Your arms are relatively small in comparison to the mass and weight of your body. If you rely solely on your arms you will need enormous power on your upper body to hold your body off the ground.  Think that each part of the body is responsible for lifting and being strong itself then you will have not just the strength of your arms but the strength of every muscle in your whole body to lift up.

Think of your core muscles as a stretchy piece of corset wrapped around your middle. Tightening that corset will compress your body into a more compact shape, making it easier to carry on a smaller base.

side plankside plank

(Take side plank or a variation to build side core and arm strength)

Distributing the work of the posture throughout the whole body is more balanced and does not overuse or stress any one muscle or joint. Building a strong core is an efficient movement pattern that prevents lower back injury and keeps the body in healthy alignment.

 

#3: Strengthen Your Hip Flexors and Activate your Legs

boat pose

(Boat pose strengthens the hip flexors which help when getting into more compact arm balance shapes.)

In most yoga arm balances, one or both legs rest on the back of the arm or arms (with the exception of mayurasana or peacock pose where your belly is over your elbows).

Depending on the arm balance pose, you get your knee/s or leg/s over your arms which will require deep hip flexion (and with other poses combined with hip extension).  This can be strengthened in plank, by simple actions like bringing the knee to the chest, taking the knee towards the shoulder or armpit or crossing it over to the opposite arm.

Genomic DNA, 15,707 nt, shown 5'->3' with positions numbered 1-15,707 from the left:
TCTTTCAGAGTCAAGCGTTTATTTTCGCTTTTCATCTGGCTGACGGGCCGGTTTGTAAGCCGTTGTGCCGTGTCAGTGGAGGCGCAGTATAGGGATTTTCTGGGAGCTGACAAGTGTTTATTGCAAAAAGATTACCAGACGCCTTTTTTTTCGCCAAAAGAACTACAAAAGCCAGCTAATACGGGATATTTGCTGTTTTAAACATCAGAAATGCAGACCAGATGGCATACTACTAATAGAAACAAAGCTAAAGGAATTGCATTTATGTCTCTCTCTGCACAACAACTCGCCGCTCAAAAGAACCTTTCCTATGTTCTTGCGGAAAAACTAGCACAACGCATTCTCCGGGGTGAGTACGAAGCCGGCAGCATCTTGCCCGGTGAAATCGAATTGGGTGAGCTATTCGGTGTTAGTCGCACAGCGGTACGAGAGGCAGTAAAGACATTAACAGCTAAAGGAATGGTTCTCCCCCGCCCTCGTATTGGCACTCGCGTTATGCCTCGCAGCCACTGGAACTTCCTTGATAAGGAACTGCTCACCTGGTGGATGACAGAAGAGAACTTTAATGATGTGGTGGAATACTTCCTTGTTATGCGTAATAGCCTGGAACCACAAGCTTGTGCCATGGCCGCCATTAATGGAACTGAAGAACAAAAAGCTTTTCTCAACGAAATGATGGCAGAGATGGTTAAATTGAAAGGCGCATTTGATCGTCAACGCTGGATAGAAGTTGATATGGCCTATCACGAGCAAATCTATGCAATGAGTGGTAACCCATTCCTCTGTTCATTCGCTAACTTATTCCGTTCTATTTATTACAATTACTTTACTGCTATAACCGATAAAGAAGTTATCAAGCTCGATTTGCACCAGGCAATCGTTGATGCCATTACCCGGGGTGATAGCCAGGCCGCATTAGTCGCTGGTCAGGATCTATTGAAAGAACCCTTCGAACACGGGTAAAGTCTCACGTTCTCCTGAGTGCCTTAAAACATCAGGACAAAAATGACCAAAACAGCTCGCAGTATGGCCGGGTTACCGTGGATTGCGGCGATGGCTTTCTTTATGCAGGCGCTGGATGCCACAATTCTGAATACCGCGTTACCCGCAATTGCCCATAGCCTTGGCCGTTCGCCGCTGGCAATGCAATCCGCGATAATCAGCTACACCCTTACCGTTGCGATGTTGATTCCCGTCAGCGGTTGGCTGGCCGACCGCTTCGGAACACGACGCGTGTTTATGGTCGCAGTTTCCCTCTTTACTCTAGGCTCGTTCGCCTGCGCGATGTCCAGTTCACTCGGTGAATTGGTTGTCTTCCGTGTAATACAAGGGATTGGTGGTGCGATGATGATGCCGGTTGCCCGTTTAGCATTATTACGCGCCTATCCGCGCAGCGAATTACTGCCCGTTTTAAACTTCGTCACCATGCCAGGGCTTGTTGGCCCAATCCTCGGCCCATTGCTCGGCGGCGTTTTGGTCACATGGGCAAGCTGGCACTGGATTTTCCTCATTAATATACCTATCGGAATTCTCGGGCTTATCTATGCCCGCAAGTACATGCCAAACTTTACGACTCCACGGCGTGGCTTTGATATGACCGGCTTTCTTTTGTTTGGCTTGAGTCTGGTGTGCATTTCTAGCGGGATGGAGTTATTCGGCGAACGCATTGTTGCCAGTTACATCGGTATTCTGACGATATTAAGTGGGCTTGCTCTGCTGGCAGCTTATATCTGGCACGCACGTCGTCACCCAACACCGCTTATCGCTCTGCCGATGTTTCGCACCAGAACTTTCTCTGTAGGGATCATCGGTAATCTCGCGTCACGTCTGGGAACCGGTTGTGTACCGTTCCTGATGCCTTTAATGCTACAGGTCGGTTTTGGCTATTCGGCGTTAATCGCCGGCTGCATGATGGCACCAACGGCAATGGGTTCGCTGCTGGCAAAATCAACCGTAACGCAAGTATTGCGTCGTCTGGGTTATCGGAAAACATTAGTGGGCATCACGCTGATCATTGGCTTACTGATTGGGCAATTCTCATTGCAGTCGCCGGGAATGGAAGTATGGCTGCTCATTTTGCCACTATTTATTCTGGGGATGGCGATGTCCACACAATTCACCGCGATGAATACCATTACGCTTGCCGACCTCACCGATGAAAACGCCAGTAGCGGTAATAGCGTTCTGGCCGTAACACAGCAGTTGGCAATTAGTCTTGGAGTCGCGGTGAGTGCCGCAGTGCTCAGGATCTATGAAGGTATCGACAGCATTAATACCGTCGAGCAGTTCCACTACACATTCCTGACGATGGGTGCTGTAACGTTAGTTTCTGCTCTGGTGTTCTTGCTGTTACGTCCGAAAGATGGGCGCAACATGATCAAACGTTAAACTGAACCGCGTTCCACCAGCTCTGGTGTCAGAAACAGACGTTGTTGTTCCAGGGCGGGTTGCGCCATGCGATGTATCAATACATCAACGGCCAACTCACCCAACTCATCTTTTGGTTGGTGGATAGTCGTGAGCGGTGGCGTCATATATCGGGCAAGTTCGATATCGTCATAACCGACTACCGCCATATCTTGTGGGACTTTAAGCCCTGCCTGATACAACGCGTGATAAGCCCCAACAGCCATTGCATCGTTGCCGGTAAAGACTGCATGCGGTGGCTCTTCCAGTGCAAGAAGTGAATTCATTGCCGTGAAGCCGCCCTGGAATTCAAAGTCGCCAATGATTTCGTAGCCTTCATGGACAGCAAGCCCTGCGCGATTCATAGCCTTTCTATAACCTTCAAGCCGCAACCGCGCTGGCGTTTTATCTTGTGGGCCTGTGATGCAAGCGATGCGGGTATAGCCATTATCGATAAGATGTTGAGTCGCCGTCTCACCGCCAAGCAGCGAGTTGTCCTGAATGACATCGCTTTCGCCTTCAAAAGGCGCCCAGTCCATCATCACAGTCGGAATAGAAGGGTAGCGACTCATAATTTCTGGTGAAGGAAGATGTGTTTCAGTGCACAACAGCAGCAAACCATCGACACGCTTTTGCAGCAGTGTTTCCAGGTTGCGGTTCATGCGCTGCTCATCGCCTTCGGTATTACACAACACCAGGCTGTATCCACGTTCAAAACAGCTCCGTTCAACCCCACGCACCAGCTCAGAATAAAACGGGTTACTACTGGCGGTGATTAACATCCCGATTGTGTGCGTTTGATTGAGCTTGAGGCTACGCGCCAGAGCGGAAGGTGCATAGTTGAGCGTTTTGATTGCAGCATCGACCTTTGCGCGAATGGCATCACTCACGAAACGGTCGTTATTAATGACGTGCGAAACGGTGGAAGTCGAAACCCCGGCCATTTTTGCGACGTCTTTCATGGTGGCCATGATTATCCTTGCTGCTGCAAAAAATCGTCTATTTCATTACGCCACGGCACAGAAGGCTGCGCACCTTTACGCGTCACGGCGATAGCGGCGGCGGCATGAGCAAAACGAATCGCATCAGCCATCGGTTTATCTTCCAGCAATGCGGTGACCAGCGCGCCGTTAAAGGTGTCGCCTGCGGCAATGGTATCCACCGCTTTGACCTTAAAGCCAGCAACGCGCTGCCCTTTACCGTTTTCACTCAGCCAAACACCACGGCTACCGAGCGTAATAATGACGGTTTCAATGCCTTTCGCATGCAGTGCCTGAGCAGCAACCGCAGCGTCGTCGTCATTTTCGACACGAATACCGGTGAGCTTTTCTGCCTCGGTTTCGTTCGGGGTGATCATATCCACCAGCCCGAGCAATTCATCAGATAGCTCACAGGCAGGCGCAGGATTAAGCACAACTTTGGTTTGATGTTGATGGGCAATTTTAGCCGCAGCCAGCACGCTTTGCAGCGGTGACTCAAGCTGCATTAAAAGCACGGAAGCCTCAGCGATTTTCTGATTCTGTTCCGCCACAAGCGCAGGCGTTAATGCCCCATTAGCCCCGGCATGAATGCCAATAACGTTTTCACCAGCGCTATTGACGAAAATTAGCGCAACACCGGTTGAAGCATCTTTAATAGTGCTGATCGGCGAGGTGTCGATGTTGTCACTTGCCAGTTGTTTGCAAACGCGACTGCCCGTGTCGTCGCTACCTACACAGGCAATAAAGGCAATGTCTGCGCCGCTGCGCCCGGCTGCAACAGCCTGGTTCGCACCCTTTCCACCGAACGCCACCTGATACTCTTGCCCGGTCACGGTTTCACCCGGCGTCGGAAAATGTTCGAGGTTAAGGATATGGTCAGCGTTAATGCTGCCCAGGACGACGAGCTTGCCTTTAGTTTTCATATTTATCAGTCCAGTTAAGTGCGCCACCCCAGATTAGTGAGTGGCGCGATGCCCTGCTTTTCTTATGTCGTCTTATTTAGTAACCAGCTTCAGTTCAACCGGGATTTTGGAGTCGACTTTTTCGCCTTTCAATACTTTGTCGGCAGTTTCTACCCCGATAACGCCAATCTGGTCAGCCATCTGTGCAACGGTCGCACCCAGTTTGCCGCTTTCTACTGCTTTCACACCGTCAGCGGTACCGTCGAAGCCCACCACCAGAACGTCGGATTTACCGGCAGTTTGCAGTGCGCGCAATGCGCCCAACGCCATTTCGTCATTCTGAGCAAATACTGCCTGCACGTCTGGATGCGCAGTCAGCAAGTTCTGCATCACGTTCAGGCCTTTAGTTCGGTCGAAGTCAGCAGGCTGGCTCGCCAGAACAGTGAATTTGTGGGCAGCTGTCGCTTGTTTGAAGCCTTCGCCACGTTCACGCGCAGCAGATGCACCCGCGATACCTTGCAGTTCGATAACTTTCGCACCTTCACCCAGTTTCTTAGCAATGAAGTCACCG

One action you can work on is to engage your legs, front and back of your thighs.  This will help you with balance and eventual lift off.  As you press your leg (or legs) down again against your arms, you can then use your leg muscles to help provide some lift for your pelvis, something like a seesaw action.  With your legs engaged and a lift in your pelvis, this will lessen the work that your arms and hands have to do in the pose.

 

#4: Think Forward, not Upward

Press

In terms of getting your feet off of the floor, one of the simplest things that you can do is to shift your weight forward.  This means getting as much of your body in front of your hands as there is behind it so that you are actually balanced.  With poses that require you to straighten your legs, reaching through the balls of your feet or heels, as far away from your center of gravity will help displace weight and lighten body load to achieve lift off.

 

#5: Work with your breath

sukasana

(Take slow deep breaths to help slow down your heart.)

To take flight and to sustain it, one must be able to work with a steady breath.  Our breath is the fuel for our engine which is our body.  Can you imagine what happens to an engine if fuel is pumped to strong, too little or none at all?  It’s the same thing with our body, the stronger and more jagged our breath is, it will be harder to focus and to stay light. With steady and regulated breathing come focus, lightness, and calm.

 

#6: Have fun!

Apple Laughing

Sometimes, what keeps you on the ground is really just frustration, tension and anxiety.  Arm balances were designed to be fun.  Nothing beats having a good laugh as you learn various arm balances or any pose for that matter.  The moment you let go and learn to relax, lift-off will happen before you know it .

 

MJ

Mj Diño teaches foundation and vinyasa flow classes at Urban Ashram Yoga. She’s a super wife and an amazing mom of two kids (and puppies).